How Consensus Algorithms Affect the Value of your Assets

 

Consensus algorithms are the lifeblood of all crypto technologies. However, traders and holders generally pay little attention to them as they are considered irrelevant to the price of an asset. But this is not accurate. Consensus algorithms play a huge role in the value of a coin or token. Let’s take a look at how and why this happens, and why you should care.

 

Consensus Algorithms are all about Trust

 

Firstly, let’s take a look at what exactly a consensus algorithm is. In a nutshell, they are a process that computers use to agree on how something should be handled. In cryptocurrency, a consensus algorithm is simply a method of adding transactions to a blockchain.

 

There are dozens of different consensus algorithms in the market, but only two are truly popular: proof-of-work (PoW), and proof-of-stake (PoS). Popular PoW cryptocurrencies are Bitcoin, Litecoin, Dogecoin, and Monero. Popular PoS cryptocurrencies are Polkadot, Cardano, DASH, and Tezos. Ethereum will also soon become PoS after its ETH 2.0 upgrade (scheduled at some point this year or next), however at the moment is PoW.

 

PoW is the first consensus algorithm to ever be used in the crypto world, first showcased by Bitcoin. This makes it the oldest and most trusted algorithm in the market. Generally, people view PoW coins as more trustworthy because the technology behind them has been more heavily tested and is better understood. Because PoW coins use electricity and computer processing power, a successful PoW project is harder to create, as it requires a reasonable amount of miners who are all dedicating their time, resources, and finances, to help the blockchain run. For this reason, there are fewer PoW scam coins and copycats in the market, as opposed to PoS, which only requires people to lock up their finances onto a blockchain (known as “staking”).

 

However, PoW is not without its drawbacks. The biggest of which being that it uses a tremendous amount of electricity. Earlier in the year, Elon Musk tweeted that PoW coins utilize far too much power, and are having a negative impact on the environment. When he did this, the price of most PoW coins dropped significantly. This is one reason why Etheruem is switching to PoS.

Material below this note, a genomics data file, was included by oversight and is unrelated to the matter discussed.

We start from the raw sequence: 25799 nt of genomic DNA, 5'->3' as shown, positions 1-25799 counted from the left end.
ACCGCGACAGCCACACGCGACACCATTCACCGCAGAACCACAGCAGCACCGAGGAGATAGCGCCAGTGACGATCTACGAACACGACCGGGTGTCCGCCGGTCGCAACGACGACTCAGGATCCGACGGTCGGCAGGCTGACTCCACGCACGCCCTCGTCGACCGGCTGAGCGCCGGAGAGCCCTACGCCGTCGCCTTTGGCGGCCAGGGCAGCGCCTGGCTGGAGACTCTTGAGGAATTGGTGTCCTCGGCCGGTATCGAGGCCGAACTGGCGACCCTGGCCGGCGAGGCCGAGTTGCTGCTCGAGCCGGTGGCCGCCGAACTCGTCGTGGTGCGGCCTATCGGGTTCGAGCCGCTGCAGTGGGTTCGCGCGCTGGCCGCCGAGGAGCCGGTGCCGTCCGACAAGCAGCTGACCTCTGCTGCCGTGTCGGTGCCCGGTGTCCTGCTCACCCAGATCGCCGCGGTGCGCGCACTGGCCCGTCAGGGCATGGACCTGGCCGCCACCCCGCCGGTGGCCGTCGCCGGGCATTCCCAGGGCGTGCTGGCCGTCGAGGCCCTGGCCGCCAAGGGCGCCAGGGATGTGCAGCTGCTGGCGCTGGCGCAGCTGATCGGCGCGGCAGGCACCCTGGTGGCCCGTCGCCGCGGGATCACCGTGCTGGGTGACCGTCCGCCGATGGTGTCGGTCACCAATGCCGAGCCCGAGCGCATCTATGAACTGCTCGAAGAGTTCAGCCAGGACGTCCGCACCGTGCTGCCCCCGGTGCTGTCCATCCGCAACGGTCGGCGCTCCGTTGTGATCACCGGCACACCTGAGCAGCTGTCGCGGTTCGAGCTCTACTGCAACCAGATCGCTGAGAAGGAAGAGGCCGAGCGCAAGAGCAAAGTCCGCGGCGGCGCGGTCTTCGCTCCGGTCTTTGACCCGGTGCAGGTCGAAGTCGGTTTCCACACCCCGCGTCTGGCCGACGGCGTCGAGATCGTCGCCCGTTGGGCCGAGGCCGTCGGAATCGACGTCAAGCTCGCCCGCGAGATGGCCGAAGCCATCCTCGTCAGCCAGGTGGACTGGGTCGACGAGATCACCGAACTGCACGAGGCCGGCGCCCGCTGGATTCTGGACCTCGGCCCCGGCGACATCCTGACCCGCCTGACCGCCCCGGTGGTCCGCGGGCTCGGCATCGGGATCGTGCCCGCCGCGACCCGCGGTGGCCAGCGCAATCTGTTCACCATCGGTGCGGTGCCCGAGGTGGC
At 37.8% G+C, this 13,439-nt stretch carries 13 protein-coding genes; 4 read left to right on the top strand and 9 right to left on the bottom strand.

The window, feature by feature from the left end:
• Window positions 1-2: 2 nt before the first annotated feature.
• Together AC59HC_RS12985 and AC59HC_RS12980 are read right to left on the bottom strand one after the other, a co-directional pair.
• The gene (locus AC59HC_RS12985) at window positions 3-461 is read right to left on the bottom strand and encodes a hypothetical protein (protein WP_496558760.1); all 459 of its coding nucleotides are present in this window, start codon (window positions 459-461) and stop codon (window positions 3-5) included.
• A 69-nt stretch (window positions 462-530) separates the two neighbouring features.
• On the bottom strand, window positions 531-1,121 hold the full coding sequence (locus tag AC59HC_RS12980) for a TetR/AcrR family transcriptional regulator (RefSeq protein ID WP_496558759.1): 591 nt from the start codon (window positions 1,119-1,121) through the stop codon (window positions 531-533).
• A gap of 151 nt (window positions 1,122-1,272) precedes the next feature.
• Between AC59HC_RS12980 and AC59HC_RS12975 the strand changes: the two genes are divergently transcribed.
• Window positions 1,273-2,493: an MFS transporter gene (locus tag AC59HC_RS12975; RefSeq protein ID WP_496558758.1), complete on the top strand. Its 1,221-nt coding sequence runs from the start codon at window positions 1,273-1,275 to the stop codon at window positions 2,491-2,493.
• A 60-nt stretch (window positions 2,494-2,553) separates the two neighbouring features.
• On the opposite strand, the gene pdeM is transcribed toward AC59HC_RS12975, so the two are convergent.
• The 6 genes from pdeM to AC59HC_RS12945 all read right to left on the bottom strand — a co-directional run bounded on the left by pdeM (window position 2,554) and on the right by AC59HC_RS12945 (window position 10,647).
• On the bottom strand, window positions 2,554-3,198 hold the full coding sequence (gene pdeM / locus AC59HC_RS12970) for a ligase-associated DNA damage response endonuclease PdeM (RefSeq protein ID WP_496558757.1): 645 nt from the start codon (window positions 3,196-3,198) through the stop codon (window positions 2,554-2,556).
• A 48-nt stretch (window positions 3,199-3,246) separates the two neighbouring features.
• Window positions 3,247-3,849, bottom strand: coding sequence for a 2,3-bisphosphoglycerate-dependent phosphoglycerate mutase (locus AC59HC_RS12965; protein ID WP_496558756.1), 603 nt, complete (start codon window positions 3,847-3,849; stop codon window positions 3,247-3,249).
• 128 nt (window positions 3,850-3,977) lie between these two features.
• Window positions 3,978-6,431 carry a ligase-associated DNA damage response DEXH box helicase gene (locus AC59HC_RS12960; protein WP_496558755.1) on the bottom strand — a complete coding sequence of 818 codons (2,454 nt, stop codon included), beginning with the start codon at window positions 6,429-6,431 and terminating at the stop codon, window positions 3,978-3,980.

Experimental Consensus Algorithms

 

As the industry matures, more and more developers are trying to build projects that stand out from the crowd and distinguish themselves as unique. One way to do this is to engage in newer and more experimental consensus algorithms. For instance, Idena uses a “proof-of-person” blockchain, which is where humans must actively validate the blockchain by actively performing tasks on the blockchain, and Solana created “proof-of-history”, which is an algorithm that uses timestamps to designate changes.

 

It is hard to evaluate what makes a good consensus algorithm, especially when they are experimental (and if you don’t have a background in computer science). If you choose to invest in coins like this, be vigilant and try to see if there are any documents or scientific papers that have been published focusing on its algorithms. These papers can be tough to navigate, but their conclusions and introductions are often easily digestible. What you should look for is any reason to doubt the strength of these concepts.

 

A coin with an experimental algorithm may do well in a bull market, but in times of hardship, it could drop like a rock. This is especially true if they launched during a bull market, as their novel aspects will eventually wear off on the public.

 

Why does this matter (from a lending perspective)?

 

For starters, bear in mind that the consensus algorithm of a coin oftentimes determines whether a lender will even accept it as collateral. DeFi lending platforms require your coins and tokens to run on a similar blockchain that the project itself runs on. There can be exceptions to this (such as cross-chain projects), but these are mostly still in their early stages of development.

 

Generally, however, most CeFi lenders can accept coins of any algorithm (but it is best to check with them beforehand). One issue that can sometimes arise is that coins with unusual consensus algorithms can be tricky to store in a cold wallet (which is the norm for services like Helio). Cold storage wallets are usually only made for the most popular consensus algorithms, such as PoW and PoS.

 

Keep all of this in mind when looking at experimental and unique projects, as the collateralization process can get complex, depending on the underlying technology being used.